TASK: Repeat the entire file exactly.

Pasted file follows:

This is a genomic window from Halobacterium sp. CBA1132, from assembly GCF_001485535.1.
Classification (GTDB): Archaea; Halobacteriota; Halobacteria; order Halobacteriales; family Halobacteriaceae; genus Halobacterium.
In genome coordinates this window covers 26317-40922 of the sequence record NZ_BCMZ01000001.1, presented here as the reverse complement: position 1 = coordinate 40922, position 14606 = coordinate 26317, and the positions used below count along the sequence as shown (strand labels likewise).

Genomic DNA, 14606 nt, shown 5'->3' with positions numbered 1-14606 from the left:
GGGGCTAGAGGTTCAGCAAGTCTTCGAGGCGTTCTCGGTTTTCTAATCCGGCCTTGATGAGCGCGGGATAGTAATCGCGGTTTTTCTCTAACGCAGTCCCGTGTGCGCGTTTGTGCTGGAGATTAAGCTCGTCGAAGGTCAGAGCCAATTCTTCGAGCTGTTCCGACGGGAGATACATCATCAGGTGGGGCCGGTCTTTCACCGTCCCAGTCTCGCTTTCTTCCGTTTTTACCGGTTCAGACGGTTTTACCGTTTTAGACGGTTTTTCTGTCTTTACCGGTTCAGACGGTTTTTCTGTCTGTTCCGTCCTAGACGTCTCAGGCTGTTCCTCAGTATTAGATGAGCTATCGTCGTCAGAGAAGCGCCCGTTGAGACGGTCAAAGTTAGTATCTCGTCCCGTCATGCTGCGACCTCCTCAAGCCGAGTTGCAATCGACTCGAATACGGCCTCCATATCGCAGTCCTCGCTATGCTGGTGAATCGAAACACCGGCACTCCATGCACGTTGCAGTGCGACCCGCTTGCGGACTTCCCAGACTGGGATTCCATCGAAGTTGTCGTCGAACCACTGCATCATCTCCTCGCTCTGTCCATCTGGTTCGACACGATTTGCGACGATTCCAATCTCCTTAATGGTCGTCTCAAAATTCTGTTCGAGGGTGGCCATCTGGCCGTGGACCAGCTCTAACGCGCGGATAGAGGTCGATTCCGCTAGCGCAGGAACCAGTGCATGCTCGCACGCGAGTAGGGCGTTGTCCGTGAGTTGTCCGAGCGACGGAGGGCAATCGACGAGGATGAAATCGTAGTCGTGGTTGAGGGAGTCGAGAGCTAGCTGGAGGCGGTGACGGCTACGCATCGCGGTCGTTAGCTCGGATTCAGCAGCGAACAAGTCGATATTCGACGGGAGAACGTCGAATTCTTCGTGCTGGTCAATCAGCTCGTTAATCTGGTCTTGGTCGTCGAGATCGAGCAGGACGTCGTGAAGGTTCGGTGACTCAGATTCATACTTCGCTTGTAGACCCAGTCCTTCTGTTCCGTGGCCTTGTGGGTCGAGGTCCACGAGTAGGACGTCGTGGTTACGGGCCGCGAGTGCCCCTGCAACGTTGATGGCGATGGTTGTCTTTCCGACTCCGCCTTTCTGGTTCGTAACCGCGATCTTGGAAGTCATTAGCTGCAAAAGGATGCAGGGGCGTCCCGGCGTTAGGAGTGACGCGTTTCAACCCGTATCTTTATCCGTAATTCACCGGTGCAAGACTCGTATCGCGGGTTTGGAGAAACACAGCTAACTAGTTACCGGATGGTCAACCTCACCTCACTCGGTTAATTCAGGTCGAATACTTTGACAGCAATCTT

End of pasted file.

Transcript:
This is a genomic window from Halobacterium sp. CBA1132, from assembly GCF_001485535.1.
Classification (GTDB): Archaea; Halobacteriota; Halobacteria; order Halobacteriales; family Halobacteriaceae; genus Halobacterium.
In genome coordinates this window covers 26317-40922 of the sequence record NZ_BCMZ01000001.1, presented here as the reverse complement: position 1 = coordinate 40922, position 14606 = coordinate 26317, and the positions used below count along the sequence as shown (strand labels likewise).

Genomic DNA, 14606 nt, shown 5'->3' with positions numbered 1-14606 from the left:
GGGGCTAGAGGTTCAGCAAGTCTTCGAGGCGTTCTCGGTTTTCTAATCCGGCCTTGATGAGCGCGGGATAGTAATCGCGGTTTTTCTCTAACGCAGTCCCGTGTGCGCGTTTGTGCTGGAGATTAAGCTCGTCGAAGGTCAGAGCCAATTCTTCGAGCTGTTCCGACGGGAGATACATCATCAGGTGGGGCCGGTCTTTCACCGTCCCAGTCTCGCTTTCTTCCGTTTTTACCGGTTCAGACGGTTTTACCGTTTTAGACGGTTTTTCTGTCTTTACCGGTTCAGACGGTTTTTCTGTCTGTTCCGTCCTAGACGTCTCAGGCTGTTCCTCAGTATTAGATGAGCTATCGTCGTCAGAGAAGCGCCCGTTGAGACGGTCAAAGTTAGTATCTCGTCCCGTCATGCTGCGACCTCCTCAAGCCGAGTTGCAATCGACTCGAATACGGCCTCCATATCGCAGTCCTCGCTATGCTGGTGAATCGAAACACCGGCACTCCATGCACGTTGCAGTGCGACCCGCTTGCGGACTTCCCAGACTGGGATTCCATCGAAGTTGTCGTCGAACCACTGCATCATCTCCTCGCTCTGTCCATCTGGTTCGACACGATTTGCGACGATTCCAATCTCCTTAATGGTCGTCTCAAAATTCTGTTCGAGGGTGGCCATCTGGCCGTGGACCAGCTCTAACGCGCGGATAGAGGTCGATTCCGCTAGCGCAGGAACCAGTGCATGCTCGCACGCGAGTAGGGCGTTGTCCGTGAGTTGTCCGAGCGACGGAGGGCAATCGACGAGGATGAAATCGTAGTCGTGGTTGAGGGAGTCGAGAGCTAGCTGGAGGCGGTGACGGCTACGCATCGCGGTCGTTAGCTCGGATTCAGCAGCGAACAAGTCGATATTCGACGGGAGAACGTCGAATTCTTCGTGCTGGTCAATCAGCTCGTTAATCTGGTCTTGGTCGTCGAGATCGAGCAGGACGTCGTGAAGGTTCGGTGACTCAGATTCATACTTCGCTTGTAGACCCAGTCCTTCTGTTCCGTGGCCTTGTGGGTCGAGGTCCACGAGTAGGACGTCGTGGTTACGGGCCGCGAGTGCCCCTGCAACGTTGATGGCGATGGTTGTCTTTCCGACTCCGCCTTTCTGGTTCGTAACCGCGATCTTGGAAGTCATTAGCTGCAAAAGGATGCAGGGGCGTCCCGGCGTTAGGAGTGACGCGTTTCAACCCGTATCTTTATCCGTAATTCACCGGTGCAAGACTCGTATCGCGGGTTTGGAGAAACACAGCTAACTAGTTACCGGATGGTCAACCTCACCTCACTCGGTTAATTCAGGTCGAATACTTTGACAGCAATCTT